Tuesday, October 17, 2006

Scary Creatures

One visit to a zoo
May teach you more of man,
Of moral evil and of good,
Than all the sages can.

My apologies to Wordsworth, but I couldn’t help but think of his weird mystical characterization of Man’s relationship with “nature” as I slouched, chastened, from London Zoo on Saturday afternoon.

Zoos have always revealed more about us than about animals. The first public zoos expressed the Victorians’ drive to understand and, above all, master a chaotic world. Confident of Man’s primacy, and determined to conquer ignorance, they collected creatures from every corner of the world, categorized them in a neat taxonomy, and put them on display for the edification of the public.

And that’s a good thing. Like the Victorians, I’ve never seen animals as more than a means to human ends. My personal taxonomy of the Animal Kingdom has just three categories: dangerous, delicious and cuddly. If they can also be educational, that’s a bonus.

None of the preceding, of course, should suggest that it’s OK to inflict senseless cruelty on animals. Quite the opposite: as the only species on this planet with any grasp of right and wrong, and of the meaning of suffering, we have a responsibility to do right by dumb creatures. But it does mean that in any conflict of interest between animals and human beings, I will always root for the latter. People come first.

You would think that a reasonable and indeed a humane proposition – but today’s London Zoo has other ideas. It is on a mission to indoctrinate our children with the message that people are a problem. The problem, in fact.

In August 2005 the Zoo organized a jolly Bank Holiday exercise in misanthropy, exhibiting eight human volunteers in “The Human Zoo”. In a press release, London Zoo explained that the goal of the stunt was to “highlight the spread of man as a plague species and to communicate the importance of man's place in the planet's ecosystem.”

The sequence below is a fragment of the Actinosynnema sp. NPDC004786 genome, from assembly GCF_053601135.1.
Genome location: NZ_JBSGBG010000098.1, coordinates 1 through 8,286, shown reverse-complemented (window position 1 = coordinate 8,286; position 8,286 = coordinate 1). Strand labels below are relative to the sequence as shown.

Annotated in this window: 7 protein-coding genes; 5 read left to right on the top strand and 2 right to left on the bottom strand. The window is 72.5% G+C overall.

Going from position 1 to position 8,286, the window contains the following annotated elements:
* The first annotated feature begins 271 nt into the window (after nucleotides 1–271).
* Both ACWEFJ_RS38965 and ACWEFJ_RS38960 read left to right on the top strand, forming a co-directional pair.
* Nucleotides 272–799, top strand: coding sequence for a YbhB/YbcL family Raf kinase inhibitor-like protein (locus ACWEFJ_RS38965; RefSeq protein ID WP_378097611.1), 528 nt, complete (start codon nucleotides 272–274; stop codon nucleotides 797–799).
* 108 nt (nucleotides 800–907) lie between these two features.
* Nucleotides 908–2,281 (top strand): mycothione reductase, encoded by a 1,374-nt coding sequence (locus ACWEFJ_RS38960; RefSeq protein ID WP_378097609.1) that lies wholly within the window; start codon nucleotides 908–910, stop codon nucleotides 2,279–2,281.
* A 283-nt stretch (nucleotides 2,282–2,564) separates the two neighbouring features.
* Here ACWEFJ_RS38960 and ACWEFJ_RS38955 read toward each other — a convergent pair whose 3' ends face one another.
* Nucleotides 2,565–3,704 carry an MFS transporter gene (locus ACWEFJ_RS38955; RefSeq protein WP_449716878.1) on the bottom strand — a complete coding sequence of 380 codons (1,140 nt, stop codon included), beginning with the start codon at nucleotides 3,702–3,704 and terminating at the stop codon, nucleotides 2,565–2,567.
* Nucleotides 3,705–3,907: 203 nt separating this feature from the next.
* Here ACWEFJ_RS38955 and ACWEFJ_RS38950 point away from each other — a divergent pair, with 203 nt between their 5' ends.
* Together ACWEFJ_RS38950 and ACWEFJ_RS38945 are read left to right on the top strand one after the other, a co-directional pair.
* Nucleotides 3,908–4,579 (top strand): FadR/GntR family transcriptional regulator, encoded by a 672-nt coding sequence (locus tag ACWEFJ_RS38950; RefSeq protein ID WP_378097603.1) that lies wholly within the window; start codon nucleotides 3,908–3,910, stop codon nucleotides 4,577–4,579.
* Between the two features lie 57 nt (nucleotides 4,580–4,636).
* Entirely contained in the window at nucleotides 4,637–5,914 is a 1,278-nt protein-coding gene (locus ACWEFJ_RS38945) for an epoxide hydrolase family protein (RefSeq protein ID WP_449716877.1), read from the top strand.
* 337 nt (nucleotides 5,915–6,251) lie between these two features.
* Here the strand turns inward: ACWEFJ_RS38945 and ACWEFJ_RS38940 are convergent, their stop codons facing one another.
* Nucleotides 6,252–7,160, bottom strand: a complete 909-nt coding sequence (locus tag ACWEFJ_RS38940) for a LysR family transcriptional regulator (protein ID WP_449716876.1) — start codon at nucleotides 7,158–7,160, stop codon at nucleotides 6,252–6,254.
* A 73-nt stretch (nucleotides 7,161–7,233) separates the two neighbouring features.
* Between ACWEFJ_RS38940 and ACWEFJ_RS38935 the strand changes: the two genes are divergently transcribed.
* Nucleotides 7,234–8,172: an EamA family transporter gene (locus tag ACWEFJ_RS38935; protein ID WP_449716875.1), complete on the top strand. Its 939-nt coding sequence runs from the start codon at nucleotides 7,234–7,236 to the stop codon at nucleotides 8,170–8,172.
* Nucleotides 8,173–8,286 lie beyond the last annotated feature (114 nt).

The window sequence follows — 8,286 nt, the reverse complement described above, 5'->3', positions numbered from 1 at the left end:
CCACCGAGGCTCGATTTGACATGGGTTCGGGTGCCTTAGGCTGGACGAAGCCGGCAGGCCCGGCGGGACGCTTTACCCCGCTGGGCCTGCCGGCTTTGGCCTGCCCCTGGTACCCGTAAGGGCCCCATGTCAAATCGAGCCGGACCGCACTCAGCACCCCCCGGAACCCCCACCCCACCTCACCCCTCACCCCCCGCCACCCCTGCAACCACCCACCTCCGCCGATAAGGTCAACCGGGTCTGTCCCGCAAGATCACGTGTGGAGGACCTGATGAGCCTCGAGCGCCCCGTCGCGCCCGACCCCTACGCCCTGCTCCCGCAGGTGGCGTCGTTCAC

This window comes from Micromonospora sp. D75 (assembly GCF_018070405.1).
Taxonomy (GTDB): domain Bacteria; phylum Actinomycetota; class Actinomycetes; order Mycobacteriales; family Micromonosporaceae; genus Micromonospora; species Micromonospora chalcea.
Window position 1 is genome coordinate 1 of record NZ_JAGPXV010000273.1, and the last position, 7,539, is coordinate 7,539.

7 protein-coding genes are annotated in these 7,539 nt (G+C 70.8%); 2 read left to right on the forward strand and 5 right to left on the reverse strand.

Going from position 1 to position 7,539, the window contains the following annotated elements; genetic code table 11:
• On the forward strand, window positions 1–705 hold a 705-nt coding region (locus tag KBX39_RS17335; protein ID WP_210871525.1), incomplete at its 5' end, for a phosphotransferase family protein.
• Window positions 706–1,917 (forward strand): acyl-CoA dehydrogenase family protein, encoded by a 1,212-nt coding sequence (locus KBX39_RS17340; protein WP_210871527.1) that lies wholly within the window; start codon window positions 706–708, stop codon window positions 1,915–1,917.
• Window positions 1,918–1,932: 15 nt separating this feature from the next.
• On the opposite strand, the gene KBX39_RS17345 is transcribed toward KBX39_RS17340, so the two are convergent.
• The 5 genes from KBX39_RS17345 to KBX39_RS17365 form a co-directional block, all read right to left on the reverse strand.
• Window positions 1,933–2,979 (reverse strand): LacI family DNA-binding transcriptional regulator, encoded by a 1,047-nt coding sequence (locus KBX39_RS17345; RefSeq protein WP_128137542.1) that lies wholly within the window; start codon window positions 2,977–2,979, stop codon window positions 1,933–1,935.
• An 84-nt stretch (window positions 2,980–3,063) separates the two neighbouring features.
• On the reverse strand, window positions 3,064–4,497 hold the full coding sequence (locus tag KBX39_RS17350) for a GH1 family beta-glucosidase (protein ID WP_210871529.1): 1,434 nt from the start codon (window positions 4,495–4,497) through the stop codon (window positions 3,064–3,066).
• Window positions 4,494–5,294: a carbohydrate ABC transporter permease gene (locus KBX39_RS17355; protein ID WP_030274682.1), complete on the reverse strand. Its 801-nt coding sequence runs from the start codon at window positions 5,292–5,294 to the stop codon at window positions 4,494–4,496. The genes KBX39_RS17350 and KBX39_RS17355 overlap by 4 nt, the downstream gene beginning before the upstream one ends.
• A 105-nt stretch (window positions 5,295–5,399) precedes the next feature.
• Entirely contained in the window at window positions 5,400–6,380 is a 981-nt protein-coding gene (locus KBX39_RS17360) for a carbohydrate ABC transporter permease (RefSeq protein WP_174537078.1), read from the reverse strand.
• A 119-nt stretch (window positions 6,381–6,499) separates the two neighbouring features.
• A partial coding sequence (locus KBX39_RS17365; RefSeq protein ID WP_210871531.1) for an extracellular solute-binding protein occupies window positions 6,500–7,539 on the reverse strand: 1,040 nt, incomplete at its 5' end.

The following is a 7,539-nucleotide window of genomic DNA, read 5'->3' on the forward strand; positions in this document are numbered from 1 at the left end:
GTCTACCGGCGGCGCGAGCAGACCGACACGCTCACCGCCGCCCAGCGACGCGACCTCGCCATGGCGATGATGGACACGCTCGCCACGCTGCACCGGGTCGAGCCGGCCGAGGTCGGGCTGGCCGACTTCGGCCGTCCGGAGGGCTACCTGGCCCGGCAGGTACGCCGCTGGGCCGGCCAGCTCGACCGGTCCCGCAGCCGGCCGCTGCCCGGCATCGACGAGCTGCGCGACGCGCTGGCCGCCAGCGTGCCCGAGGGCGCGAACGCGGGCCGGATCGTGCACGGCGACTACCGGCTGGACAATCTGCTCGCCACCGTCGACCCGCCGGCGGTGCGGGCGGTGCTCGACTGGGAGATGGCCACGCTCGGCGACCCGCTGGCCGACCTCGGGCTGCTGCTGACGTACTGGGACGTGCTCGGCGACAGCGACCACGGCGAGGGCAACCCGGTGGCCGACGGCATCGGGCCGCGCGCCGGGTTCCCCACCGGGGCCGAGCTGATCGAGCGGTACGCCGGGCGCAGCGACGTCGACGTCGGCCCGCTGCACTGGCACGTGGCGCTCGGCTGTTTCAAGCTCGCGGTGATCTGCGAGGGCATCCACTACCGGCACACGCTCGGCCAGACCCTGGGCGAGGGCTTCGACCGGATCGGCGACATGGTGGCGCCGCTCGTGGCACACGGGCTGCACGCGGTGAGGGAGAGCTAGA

Just think about that phrase: a plague species. All the wonder of humanity – the good and the bad, the striving and the nobility – reduced to the status of a bacillus.

The Human Zoo was not a one off. Many Zoo exhibits have information boards which feature a spectrum of accusation that, and forgive me if I paraphrase, stretches from “under threat by humans” to “about to be wiped out by humans”. Make no mistake, kids. We’re the bad guys. We’re genocidal maniacs.

The children’s petting zoo features a cage which visitors are invited to enter. The sign announces “The Most Dangerous Animal on the Planet”. An accompanying map shows how far this monstrous species has spread itself, multiplying like a virus, across the globe. Humanity as a pandemic: is this really what we want to be teaching the next generation?

Wordsworth’s idea of “nature” as the fountainhead of wisdom and truth, set in opposition to science, was rightly seen by the Victorians as self-indulgent flim-flam. Nice poems – but not much help when it came to building a better world through the exercise of reason.

Sadly, Wordsworth’s silly anti-human ideas appear to be in the ascendant. And not just among the smug middle classes who run and patronize London Zoo.

Human beings, conveniently designated by various regimes as disease agents, are being extinguished around the world as I write. Millions more fall prey to real disease. Lost children, lost parents, shattered families… If there’s any species that could do with a hug, it’s Mankind.

by David S. Taylor


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